Fixer Upper isn’t about Christianity or LGBTQ rights or any social issues — it’s about putting small clocks into living spaces and blowing up kitchens. And if the show isn’t positioned to address those things, and if the Gaineses aren’t promoting their faith or Seibert’s on the show, is it fair to judge the show on the grounds of speculation about their faith? Should the Gaineses respond? Do they have an obligation to?

If their wholesomeness and kindness is an integral part of what they’re selling, do we deserve to know the entire truth before we buy into it?

The Gaineses have (involuntarily) become a right-wing poster couple in a political culture war

After Aurthur’s article was published, conservative websites and writers lashed out at the publication, calling it an attack piece intended to ruin the Gaineses’ reputation and career and to denounce Christianity by way of liberal politics.

Hans Fiene at the Federalist published an article titled “BuzzFeed Wants to Destroy Chip And Joanna Gaines for Being Christian and Wildly Popular.” Kaitlan Collins at the Daily Caller went a similar route, alleging that “BuzzFeed Is Trying to Destroy One of TV’s Most Famous Christian Couples.” At National Review, David French added, “Buzzfeed Demands: ‘Are You Now or Have You Ever Been a Christian?’”

French’s piece even discusses the issue of depression, anxiety, and suicide in the LGBTQ community, but fails to acknowledge that this depression can stem from bigotry that cites religion as an excuse:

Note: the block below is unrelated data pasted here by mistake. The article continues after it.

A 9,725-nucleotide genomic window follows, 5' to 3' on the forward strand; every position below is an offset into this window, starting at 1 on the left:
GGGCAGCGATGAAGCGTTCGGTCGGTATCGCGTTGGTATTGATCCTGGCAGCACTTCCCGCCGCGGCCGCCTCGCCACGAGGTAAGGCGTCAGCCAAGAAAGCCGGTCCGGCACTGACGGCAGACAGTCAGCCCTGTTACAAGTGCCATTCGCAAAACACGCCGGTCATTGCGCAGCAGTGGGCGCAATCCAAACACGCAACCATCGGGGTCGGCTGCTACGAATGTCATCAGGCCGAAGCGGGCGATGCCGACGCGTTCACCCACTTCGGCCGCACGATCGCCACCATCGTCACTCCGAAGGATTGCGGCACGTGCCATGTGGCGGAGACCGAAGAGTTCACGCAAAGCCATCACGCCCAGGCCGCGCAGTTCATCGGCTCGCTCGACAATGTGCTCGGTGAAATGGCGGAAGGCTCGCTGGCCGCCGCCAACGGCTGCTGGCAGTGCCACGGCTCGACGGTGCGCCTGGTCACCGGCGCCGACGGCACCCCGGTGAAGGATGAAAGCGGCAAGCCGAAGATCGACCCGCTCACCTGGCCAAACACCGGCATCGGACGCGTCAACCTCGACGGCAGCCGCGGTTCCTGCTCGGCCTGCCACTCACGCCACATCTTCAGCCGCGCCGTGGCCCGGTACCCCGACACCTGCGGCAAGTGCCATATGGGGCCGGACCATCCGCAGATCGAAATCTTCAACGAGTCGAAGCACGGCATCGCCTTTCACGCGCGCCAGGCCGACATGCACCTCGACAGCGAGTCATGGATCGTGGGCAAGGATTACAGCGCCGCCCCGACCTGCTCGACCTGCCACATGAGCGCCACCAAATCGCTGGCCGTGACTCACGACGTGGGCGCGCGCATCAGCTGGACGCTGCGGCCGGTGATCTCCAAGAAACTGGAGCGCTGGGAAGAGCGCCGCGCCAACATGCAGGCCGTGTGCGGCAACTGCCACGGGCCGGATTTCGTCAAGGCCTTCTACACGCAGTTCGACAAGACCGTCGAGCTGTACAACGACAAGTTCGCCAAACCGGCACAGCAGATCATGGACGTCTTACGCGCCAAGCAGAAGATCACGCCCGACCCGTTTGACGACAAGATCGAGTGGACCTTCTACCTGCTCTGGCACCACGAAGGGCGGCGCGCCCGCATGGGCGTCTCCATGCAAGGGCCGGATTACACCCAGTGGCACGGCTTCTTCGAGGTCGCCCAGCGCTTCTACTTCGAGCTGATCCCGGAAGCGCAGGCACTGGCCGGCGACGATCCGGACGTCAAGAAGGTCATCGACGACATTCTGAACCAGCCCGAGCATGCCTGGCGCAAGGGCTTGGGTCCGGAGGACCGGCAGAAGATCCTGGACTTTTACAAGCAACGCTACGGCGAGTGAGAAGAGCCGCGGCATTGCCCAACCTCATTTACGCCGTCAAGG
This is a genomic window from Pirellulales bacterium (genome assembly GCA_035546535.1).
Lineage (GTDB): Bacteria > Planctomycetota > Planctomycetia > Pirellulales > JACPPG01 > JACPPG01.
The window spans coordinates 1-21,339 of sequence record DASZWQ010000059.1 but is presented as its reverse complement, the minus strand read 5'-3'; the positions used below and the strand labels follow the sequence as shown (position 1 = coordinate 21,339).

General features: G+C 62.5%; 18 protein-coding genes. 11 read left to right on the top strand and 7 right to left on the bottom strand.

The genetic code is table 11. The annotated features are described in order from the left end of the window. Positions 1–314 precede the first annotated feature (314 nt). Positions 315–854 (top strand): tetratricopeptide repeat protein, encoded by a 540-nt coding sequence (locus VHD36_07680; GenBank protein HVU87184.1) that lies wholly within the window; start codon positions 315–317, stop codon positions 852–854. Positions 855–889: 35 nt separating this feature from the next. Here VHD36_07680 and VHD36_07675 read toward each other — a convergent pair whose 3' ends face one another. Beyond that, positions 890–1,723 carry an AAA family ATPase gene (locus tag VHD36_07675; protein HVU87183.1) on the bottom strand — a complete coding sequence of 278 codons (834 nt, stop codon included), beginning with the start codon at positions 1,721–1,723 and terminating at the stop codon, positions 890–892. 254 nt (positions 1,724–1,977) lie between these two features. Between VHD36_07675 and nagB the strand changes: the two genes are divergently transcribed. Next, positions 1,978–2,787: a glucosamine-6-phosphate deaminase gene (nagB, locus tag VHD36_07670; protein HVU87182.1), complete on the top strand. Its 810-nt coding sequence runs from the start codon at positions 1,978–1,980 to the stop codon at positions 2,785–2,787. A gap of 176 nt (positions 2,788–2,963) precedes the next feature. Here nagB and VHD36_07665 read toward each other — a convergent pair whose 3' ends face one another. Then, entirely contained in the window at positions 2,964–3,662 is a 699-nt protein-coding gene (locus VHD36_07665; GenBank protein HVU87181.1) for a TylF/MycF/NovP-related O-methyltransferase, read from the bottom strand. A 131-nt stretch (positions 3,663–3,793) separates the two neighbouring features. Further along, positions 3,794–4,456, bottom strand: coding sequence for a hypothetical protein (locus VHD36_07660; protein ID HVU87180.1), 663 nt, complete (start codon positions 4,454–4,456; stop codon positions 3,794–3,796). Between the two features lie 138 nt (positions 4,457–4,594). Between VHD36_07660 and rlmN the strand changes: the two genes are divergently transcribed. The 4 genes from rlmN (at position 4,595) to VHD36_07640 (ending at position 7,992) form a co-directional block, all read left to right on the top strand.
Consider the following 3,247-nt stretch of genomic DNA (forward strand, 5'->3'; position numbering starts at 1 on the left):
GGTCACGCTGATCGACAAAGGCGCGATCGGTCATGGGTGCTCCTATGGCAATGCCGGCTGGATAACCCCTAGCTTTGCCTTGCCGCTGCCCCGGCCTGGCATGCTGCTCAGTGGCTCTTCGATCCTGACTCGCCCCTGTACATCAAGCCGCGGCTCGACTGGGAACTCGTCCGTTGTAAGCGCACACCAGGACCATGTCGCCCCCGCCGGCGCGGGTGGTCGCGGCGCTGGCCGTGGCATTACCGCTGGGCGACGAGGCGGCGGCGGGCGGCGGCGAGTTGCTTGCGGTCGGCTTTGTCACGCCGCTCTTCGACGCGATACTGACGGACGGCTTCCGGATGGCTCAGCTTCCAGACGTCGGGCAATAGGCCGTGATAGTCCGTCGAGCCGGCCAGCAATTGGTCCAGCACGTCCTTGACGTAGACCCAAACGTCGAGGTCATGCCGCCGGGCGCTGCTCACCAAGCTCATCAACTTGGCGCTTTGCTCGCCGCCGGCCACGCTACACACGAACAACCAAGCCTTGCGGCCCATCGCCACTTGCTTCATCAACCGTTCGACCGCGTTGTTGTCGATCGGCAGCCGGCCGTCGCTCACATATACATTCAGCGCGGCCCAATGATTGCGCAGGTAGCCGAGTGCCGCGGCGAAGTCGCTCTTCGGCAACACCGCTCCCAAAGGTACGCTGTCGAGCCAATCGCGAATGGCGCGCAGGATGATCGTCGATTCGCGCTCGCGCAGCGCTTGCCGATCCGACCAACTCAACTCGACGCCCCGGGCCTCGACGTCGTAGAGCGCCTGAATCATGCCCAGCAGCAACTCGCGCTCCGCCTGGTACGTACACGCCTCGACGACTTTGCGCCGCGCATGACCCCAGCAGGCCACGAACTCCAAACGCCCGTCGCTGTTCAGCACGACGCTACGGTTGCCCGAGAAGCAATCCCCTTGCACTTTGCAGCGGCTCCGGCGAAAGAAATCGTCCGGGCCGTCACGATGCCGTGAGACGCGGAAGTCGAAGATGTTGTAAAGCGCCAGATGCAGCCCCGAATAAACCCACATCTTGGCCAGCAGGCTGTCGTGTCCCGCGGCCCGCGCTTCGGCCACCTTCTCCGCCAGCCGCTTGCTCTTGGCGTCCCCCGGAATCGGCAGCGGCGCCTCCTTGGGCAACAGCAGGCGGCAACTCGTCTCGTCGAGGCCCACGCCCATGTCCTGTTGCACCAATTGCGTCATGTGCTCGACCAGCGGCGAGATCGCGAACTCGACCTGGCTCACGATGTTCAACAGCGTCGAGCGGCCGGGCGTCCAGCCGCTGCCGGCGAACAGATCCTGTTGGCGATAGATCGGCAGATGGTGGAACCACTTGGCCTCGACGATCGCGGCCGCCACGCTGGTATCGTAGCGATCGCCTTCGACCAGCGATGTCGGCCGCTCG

America’s gay communities are beset with elevated rates of anxiety, depression, substance abuse, and suicide. America’s transgender communities suffer from truly shocking rates of suicide. These are sad realities. Is it out of bounds to respond by speaking of God’s transformative grace? I know men and women who are alive today because God rescued them from the deepest emotional and psychological abyss.

The roundabout logic French uses — that gay people would be less sad if they just listened to God, whom he argues has told people that it’s okay to discriminate against gay people and make said gay people sad — is really something.

But the common thread running through all of these pieces is that the authors believe BuzzFeed is a leftist publication and that Christianity is under attack. There’s a bit of glossing over of Seibert’s quotes about conversion therapy and discrimination against gay couples (you can hear those quotes in full in this 2015 sermon he gave in response to the legalization of same-sex marriage), as well as generalizing the BuzzFeed piece with the declaration that “liberals hate the Christian faith.”

That’s not exactly fair.

There are a multitude of Christians who don’t believe what Seibert believes about conversion therapy — a 2014 YouGov poll found that only 8 percent of Americans believe conversion therapy “works.” And there are also a multitude of liberals who identify as Christian — a 2016 Pew Research poll found that 44 percent of Catholics identify as Democrats, versus 37 percent who identify as Republicans.

These conservative pieces are just as guilty of what they’re accusing BuzzFeed of doing: flattening the argument over the Gaineses’ religious beliefs to drum up identity outrage and fuel a political narrative. And in their push to polarize, they’re overlooking entire swaths of people — possibly including the Gaineses, who, like a lot of Americans, could identify as Christian but not act fully in lockstep with their church or their pastor.